"Whenever I go to a museum, movie, or game," Michael began, "I always have to go with an attendant... But a lot of the places would make me also pay for my attendants."
I stood in the middle of the room and gazed at the walls. The afternoon light streamed through the blinds, partially illuminating some familiar objects – an Eagles banner, a Bryce Harper bobblehead, and a framed photo of a former Democratic President.
"This guy reminds me of me," I thought.
As my eyes continued to scan the room, I saw an old Philadelphia Daily News hanging on the wall with a triumphant-looking man on the cover.
"What was that about?" I inquired.
"You never heard about Michael's case?" his father asked.
"Michael" is Michael Anderson, a legislative advocate from The Arc of Philadelphia. I first met him on a Zoom call not long after being sworn in as a state representative from Manayunk/Roxborough to learn how to better advocate for persons with disabilities in the legislature. The organization Michael works for, The Arc, champions the needs of people with developmental disabilities and their families.
Michael is a "do-er," with an honest and direct manner and contagious optimism.
He also has cerebral palsy (spastic quadriplegia), which means that he has limited use of his arms and legs and relies on his caregivers for all the activities of daily living.
When Michael asked me to visit his home, I was eager to take him up on the offer.
Now, standing in his room, I was learning that Michael and I had even more in common than I thought.
"Tell him about your case, Michael," his father said.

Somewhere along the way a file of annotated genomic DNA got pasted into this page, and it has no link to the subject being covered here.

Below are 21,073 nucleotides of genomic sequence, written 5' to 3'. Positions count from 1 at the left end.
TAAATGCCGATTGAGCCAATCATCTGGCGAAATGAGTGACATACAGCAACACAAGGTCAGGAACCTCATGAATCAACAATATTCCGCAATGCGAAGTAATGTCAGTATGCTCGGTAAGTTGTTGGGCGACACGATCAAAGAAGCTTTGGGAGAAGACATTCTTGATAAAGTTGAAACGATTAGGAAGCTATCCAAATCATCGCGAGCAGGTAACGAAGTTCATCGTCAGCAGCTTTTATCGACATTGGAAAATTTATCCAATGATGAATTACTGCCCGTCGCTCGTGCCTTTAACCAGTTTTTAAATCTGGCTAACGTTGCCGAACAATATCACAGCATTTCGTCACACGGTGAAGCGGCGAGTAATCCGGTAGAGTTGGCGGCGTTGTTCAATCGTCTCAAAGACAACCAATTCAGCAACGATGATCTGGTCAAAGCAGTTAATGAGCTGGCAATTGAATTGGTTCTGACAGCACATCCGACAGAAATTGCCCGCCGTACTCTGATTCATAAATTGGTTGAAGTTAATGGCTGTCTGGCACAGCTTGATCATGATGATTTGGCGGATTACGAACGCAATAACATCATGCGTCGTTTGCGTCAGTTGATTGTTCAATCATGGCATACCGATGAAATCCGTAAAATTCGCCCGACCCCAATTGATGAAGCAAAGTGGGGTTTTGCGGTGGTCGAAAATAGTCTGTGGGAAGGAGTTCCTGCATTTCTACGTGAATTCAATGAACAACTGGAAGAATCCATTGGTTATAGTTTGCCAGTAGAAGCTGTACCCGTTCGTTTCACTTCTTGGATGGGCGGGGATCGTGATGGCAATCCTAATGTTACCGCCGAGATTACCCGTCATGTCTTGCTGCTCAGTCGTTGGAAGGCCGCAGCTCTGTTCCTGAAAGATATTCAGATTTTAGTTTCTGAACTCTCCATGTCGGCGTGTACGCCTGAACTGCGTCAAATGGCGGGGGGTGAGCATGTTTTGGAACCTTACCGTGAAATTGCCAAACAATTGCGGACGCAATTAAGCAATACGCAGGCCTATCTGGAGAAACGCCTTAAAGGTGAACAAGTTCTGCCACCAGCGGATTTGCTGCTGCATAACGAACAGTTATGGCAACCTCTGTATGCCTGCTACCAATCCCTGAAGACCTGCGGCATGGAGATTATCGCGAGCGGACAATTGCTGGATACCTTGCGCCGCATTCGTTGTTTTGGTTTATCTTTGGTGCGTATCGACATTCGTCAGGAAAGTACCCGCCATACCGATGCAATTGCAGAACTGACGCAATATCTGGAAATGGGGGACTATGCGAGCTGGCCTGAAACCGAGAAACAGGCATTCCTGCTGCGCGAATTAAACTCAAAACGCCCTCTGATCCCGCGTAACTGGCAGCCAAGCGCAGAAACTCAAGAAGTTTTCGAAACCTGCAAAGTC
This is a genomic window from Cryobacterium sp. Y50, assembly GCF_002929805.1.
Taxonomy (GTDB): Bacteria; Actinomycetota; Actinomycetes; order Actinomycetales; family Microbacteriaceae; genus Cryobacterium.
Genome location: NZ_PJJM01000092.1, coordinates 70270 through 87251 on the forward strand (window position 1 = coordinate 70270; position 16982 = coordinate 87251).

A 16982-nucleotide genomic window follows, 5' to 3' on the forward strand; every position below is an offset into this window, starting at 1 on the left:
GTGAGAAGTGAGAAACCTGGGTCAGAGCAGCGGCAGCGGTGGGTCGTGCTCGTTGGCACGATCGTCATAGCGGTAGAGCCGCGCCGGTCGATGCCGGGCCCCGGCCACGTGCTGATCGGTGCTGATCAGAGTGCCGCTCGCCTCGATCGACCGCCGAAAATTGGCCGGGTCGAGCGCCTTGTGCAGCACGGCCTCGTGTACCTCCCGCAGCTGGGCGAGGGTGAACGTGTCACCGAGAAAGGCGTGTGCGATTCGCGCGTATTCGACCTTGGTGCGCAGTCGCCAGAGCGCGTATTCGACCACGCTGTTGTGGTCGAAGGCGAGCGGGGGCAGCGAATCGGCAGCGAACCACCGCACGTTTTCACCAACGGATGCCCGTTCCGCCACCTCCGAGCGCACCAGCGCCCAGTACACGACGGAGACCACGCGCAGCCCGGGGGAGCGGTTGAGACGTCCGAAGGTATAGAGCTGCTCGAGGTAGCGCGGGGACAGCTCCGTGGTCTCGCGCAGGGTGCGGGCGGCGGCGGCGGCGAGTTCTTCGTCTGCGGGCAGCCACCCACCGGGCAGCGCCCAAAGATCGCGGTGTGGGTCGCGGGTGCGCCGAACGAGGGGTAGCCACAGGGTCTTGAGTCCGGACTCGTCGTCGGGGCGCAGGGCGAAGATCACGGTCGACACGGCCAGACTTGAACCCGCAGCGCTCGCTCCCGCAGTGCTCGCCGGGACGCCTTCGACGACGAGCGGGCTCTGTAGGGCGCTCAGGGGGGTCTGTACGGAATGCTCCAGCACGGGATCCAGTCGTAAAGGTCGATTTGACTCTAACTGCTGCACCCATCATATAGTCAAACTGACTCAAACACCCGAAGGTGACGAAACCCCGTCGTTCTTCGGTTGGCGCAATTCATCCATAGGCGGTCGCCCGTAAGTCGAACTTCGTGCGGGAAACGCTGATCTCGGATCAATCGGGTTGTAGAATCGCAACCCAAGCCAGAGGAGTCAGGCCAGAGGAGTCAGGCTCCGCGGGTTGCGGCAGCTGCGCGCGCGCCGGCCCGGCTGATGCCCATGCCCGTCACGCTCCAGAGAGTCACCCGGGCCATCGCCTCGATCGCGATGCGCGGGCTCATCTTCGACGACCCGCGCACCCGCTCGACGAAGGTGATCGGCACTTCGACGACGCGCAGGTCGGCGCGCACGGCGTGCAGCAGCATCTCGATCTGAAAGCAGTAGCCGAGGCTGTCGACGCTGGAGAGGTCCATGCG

"Whenever I go to a museum, movie, or game," Michael began, "I always have to go with an attendant. They feed me, take me to the bathroom, and push me around if I'm in my manual wheelchair. But a lot of the places would make me also pay for my attendants. My mom asked me why I was always running out of money, and I told her it was because I had to pay double."
That didn't seem right.
Michael's aides were not going out of choice but because they were working.
You wouldn't charge the beer man to enter a stadium because there's a game. Or a bouncer to work a concert because there’s a band.
It also felt like having to “pay double” would violate the Americans with Disabilities Act (ADA), which is supposed to guarantee people with disabilities equal access to public facilities.
"And eventually, I had had enough," Michael told me. "When The Franklin Institute charged me for two tickets, I sued them. And I won." Michael smiled, "The judge ordered the museum to allow all attendants for people with disabilities entry without additional charge."
"Is this now the law?" I asked.
"Well, actually, no," Michaels's dad said. "Because The Franklin Institute did not appeal, this ruling does not bind other venues to comply."
Standing in Michael's bedroom, I had a thought. How about we create a bill ensuring this admission fairness at cultural and entertainment events?
"What do you think?” I asked.
After a few moments of silence, Michael smiled. "Why not. . . Yeah, let's do it."
Michael's Law – Admission Fairness for Persons with Care Attendants (HB 1104), was officially introduced in the Pennsylvania House in June and is now in House Tourism and Economic and Recreational Development Committee. Our state senator, Art Haywood, a lifelong advocate for civil rights, has also introduced a companion bill in the state Senate (SB 735) now in the Senate Health and Human Services Committee.
Our bill would require facilities to waive admissions for personal aides when their presence is needed to assist people when they attend events. The facility is not required to give the attendant a seat that another paying guest would have but would have to accommodate the person who needs care, providing a place to sit or stand nearby. This bill is not unlike a policy our 2022 Super Bowl-bound Eagles had to accommodate personal care attendants without admission fees – a policy that's still in place today. Fly Eagles, Fly!!
I'm hopeful we can make sure people like Michael only need to pay once to enter cultural and entertainment venues in Pennsylvania. Let me know what you think about Michael's Law at firstname.lastname@example.org or (215) 482-8726, or contact your state representative if that is not me. And be on the lookout for updates on this bill as we try to get Michael's Law passed when we resume session this fall.